From the category archives:

Art Fair

Fresh New Digs for Aging Independent

by Chris Green on March 4, 2016
Thumbnail image for Fresh New Digs for Aging Independent

The Independent art fair is apparently all grown up and ready to cement its place of privilege in a new Tribeca location. This year’s event space, Spring Studios, is better known for exclusive fashion and Tribeca Film Festival events, but the organizers believe it is just right for a fair that now considers itself to be mature and ambitious. Aging is perhaps a more appropriate characterization here—this year, the formerly new-blood establishment of the Independent seems as though it is content to coast into retirement.

Read the full article →

The Armory Show: Where All The Cowboys Have Gone

by Michael Anthony Farley and Molly Rhinestones on March 4, 2016
Thumbnail image for The Armory Show: Where All The Cowboys Have Gone

Long before Richard Prince was screencapping Instagram, he rode an appropriated image of a cowboy to fame. At The Armory Show, it seems other artists are attempting the same. Cowboys are everywhere. We picked out some noteworthy examples, after the jump.

Read the full article →

We Went to The Armory Show: HOW TO SPEND IT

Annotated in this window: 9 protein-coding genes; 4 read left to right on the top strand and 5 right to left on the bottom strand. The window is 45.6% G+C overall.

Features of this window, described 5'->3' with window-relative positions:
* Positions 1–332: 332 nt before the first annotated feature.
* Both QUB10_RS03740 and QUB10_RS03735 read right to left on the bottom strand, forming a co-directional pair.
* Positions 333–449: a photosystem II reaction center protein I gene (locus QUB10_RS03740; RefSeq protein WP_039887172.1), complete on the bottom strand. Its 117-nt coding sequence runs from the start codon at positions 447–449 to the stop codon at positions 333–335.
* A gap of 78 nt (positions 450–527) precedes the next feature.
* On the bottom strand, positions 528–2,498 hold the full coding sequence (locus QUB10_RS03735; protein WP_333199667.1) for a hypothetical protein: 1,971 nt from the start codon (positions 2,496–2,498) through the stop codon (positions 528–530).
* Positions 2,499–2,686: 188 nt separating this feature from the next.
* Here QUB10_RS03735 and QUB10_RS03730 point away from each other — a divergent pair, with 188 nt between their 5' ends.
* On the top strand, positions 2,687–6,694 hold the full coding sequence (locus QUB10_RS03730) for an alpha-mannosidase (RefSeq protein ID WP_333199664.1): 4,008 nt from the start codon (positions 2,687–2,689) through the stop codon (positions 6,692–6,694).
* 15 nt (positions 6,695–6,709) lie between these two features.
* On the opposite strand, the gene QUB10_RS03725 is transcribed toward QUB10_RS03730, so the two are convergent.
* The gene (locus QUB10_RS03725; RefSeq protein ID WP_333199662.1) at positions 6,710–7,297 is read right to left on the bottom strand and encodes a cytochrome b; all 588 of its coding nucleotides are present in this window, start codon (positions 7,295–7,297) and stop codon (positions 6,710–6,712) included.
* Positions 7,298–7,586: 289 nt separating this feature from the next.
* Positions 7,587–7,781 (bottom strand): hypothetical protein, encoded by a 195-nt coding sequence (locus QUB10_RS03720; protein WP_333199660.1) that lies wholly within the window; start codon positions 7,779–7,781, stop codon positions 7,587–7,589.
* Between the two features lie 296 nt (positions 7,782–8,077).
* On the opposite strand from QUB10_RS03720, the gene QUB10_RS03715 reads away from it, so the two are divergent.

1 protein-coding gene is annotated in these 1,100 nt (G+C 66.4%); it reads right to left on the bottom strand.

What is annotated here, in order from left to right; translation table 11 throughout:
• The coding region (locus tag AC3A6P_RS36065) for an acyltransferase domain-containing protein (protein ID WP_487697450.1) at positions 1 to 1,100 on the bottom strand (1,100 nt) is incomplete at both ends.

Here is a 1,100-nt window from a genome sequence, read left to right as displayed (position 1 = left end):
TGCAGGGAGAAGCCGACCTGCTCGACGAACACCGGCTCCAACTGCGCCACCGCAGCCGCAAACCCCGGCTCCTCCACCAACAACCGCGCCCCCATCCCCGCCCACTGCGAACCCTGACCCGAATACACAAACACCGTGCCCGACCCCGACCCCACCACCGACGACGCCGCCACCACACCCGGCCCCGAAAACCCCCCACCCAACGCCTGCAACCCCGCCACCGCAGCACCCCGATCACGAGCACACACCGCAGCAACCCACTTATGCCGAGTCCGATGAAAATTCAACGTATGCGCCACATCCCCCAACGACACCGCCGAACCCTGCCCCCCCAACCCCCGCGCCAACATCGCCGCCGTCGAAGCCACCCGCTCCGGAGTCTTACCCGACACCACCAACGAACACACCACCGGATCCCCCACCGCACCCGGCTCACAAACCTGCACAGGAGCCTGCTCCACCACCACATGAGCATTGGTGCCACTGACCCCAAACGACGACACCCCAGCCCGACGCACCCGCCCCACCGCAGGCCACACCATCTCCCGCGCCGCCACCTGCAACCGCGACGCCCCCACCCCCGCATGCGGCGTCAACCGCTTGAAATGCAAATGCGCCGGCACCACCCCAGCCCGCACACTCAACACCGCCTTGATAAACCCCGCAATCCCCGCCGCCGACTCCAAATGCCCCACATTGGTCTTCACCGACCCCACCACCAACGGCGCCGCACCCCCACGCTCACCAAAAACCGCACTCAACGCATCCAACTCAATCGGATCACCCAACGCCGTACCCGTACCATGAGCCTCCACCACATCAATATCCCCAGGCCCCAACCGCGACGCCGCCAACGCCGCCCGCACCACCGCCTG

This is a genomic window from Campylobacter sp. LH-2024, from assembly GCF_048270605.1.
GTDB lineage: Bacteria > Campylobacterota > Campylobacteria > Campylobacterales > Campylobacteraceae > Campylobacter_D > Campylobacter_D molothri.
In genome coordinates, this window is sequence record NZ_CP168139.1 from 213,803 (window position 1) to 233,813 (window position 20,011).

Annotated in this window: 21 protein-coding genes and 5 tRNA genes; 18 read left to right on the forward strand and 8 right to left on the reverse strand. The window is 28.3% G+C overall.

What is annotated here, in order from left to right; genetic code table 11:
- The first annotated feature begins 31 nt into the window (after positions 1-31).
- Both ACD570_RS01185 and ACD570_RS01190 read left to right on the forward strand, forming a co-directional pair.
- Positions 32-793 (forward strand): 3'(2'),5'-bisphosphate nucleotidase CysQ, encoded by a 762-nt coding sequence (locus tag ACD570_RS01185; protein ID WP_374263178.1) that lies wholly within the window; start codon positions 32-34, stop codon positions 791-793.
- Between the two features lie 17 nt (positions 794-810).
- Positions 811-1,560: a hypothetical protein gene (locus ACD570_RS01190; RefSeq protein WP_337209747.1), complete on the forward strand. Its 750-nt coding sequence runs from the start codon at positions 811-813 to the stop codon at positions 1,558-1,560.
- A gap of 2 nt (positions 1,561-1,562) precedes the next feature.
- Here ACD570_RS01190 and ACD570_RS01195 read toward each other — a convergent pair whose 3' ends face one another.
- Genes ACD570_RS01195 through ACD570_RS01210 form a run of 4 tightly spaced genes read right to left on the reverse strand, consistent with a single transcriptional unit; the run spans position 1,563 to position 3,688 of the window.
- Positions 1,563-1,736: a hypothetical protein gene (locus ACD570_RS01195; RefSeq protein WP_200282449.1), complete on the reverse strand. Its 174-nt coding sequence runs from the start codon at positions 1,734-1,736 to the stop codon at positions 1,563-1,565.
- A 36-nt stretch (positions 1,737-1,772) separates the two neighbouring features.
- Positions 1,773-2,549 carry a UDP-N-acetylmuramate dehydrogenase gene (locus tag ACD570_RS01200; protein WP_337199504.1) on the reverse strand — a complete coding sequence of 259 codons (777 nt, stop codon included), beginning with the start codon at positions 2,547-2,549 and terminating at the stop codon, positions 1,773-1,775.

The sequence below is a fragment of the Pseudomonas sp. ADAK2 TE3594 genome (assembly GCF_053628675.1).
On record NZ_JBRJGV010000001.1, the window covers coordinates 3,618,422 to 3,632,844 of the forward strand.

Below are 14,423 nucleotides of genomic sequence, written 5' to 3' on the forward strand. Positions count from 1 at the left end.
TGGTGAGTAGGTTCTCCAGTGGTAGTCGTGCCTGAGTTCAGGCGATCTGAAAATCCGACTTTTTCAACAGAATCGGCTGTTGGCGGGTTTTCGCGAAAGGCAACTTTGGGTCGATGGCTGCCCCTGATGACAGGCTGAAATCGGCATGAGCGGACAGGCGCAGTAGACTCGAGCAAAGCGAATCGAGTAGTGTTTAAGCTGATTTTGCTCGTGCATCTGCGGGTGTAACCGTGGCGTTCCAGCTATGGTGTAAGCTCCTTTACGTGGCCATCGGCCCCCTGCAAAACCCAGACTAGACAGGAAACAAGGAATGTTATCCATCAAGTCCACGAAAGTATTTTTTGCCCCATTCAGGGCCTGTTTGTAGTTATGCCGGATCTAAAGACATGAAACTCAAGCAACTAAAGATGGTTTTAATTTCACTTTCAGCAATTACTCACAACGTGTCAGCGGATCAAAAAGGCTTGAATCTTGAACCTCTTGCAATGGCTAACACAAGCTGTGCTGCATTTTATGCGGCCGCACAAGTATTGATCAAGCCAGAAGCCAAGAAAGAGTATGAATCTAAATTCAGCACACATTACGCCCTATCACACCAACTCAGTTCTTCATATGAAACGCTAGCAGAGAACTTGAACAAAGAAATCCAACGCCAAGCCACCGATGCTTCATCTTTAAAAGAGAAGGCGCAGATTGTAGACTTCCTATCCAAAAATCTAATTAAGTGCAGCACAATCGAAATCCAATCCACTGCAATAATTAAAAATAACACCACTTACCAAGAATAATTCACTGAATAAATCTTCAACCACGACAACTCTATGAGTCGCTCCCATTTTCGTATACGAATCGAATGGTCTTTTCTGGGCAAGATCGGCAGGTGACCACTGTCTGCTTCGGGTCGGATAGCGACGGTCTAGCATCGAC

by Michael Anthony Farley and Molly Rhinestones on March 4, 2016
Thumbnail image for We Went to The Armory Show: HOW TO SPEND IT

Michael: Every time I go to a fair I’ve been told is going to suck, I’m pleasantly surprised by the first few works I see and actually like that are somewhat engaging. Then, usually within an hour of arrival, fair fatigue sets in and I want anything to shatter the stifling boredom.
Molly: I’m honestly devastated I didn’t know that the “YOUR MOM” balloons were free for me to take.

Read the full article →

The Armory: The Forgettable Fair

by Paddy Johnson on March 3, 2016

It’s hard to imagine a more art boring fair than this year’s Armory. Looking back at yesterday’s photos there’s virtually nothing to say about any of it. The fair is filled with generic art market standards: neon, monochromes, mirrors. If you’re looking for an art genre, the boilerplate version of it is on view here. At least last year’s iteration was bad enough to warrant ridicule. This one will be instantly forgotten.

Read the full article →

SPRING/BREAK: Too Many Cooks in the Post Office

by Chris Green on March 3, 2016
Thumbnail image for SPRING/BREAK: Too Many Cooks in the Post Office

When the curator becomes the primary product, nobody wins. With 800 artists to 100 curators, the flashiest booths naturally win out at SPRING/BREAK. We picked a handful of booths which deserve a longer look.

Read the full article →

The Art F City Survival Guide to the 2016 Armory Week Fairs

by Michael Anthony Farley and Rea McNamara on February 29, 2016
Thumbnail image for The Art F City Survival Guide to the 2016 Armory Week Fairs

Do you like art fairs? If yes, you are in luck! If not, get the hell out of New York City this week. Art fairs are multiplying like Gremlins, and mutating as they spawn. We now have specific art fairs for everything: paper, video art, solo projects, Asian art, curator-driven booths, independent artists, dykes, shiny things, boring shows… there’s something for everyone.